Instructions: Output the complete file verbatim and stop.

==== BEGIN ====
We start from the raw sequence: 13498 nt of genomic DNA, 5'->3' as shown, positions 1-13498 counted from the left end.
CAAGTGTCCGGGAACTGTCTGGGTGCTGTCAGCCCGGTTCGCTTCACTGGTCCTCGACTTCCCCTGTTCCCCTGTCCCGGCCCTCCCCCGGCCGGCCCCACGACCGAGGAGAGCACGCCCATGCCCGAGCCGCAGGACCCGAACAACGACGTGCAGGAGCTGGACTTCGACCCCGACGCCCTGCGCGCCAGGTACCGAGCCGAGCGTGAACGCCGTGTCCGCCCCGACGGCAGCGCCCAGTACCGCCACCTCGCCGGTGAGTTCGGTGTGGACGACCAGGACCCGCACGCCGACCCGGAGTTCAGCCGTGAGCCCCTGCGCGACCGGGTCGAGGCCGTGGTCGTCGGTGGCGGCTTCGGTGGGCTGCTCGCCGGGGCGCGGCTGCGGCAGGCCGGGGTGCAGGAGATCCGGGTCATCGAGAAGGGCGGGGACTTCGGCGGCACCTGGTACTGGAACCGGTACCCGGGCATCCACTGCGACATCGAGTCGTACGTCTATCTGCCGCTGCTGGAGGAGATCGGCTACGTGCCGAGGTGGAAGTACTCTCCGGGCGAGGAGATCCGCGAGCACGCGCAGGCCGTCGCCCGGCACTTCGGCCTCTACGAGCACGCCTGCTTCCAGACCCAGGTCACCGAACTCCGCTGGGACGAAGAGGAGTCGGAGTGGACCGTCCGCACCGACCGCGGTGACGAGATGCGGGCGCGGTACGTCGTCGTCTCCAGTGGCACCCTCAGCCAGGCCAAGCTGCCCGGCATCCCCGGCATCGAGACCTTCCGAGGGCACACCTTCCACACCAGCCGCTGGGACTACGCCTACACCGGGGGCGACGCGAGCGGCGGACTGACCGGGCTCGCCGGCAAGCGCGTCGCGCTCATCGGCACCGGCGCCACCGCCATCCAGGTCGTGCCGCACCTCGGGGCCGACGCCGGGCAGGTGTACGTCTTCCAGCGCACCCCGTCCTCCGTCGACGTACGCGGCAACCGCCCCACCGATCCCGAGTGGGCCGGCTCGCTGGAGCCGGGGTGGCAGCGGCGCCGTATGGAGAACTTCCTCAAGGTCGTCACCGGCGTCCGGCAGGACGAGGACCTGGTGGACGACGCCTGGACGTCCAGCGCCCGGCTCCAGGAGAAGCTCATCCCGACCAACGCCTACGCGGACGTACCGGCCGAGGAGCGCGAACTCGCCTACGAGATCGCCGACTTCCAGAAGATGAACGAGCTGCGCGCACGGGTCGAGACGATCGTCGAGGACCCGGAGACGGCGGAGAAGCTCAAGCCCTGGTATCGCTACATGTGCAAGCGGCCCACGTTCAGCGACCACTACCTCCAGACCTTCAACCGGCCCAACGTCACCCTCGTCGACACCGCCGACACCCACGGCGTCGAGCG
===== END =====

We start from the raw sequence: 13498 nt of genomic DNA, 5'->3' as shown, positions 1-13498 counted from the left end.
CAAGTGTCCGGGAACTGTCTGGGTGCTGTCAGCCCGGTTCGCTTCACTGGTCCTCGACTTCCCCTGTTCCCCTGTCCCGGCCCTCCCCCGGCCGGCCCCACGACCGAGGAGAGCACGCCCATGCCCGAGCCGCAGGACCCGAACAACGACGTGCAGGAGCTGGACTTCGACCCCGACGCCCTGCGCGCCAGGTACCGAGCCGAGCGTGAACGCCGTGTCCGCCCCGACGGCAGCGCCCAGTACCGCCACCTCGCCGGTGAGTTCGGTGTGGACGACCAGGACCCGCACGCCGACCCGGAGTTCAGCCGTGAGCCCCTGCGCGACCGGGTCGAGGCCGTGGTCGTCGGTGGCGGCTTCGGTGGGCTGCTCGCCGGGGCGCGGCTGCGGCAGGCCGGGGTGCAGGAGATCCGGGTCATCGAGAAGGGCGGGGACTTCGGCGGCACCTGGTACTGGAACCGGTACCCGGGCATCCACTGCGACATCGAGTCGTACGTCTATCTGCCGCTGCTGGAGGAGATCGGCTACGTGCCGAGGTGGAAGTACTCTCCGGGCGAGGAGATCCGCGAGCACGCGCAGGCCGTCGCCCGGCACTTCGGCCTCTACGAGCACGCCTGCTTCCAGACCCAGGTCACCGAACTCCGCTGGGACGAAGAGGAGTCGGAGTGGACCGTCCGCACCGACCGCGGTGACGAGATGCGGGCGCGGTACGTCGTCGTCTCCAGTGGCACCCTCAGCCAGGCCAAGCTGCCCGGCATCCCCGGCATCGAGACCTTCCGAGGGCACACCTTCCACACCAGCCGCTGGGACTACGCCTACACCGGGGGCGACGCGAGCGGCGGACTGACCGGGCTCGCCGGCAAGCGCGTCGCGCTCATCGGCACCGGCGCCACCGCCATCCAGGTCGTGCCGCACCTCGGGGCCGACGCCGGGCAGGTGTACGTCTTCCAGCGCACCCCGTCCTCCGTCGACGTACGCGGCAACCGCCCCACCGATCCCGAGTGGGCCGGCTCGCTGGAGCCGGGGTGGCAGCGGCGCCGTATGGAGAACTTCCTCAAGGTCGTCACCGGCGTCCGGCAGGACGAGGACCTGGTGGACGACGCCTGGACGTCCAGCGCCCGGCTCCAGGAGAAGCTCATCCCGACCAACGCCTACGCGGACGTACCGGCCGAGGAGCGCGAACTCGCCTACGAGATCGCCGACTTCCAGAAGATGAACGAGCTGCGCGCACGGGTCGAGACGATCGTCGAGGACCCGGAGACGGCGGAGAAGCTCAAGCCCTGGTATCGCTACATGTGCAAGCGGCCCACGTTCAGCGACCACTACCTCCAGACCTTCAACCGGCCCAACGTCACCCTCGTCGACACCGCCGACACCCACGGCGTCGAGCG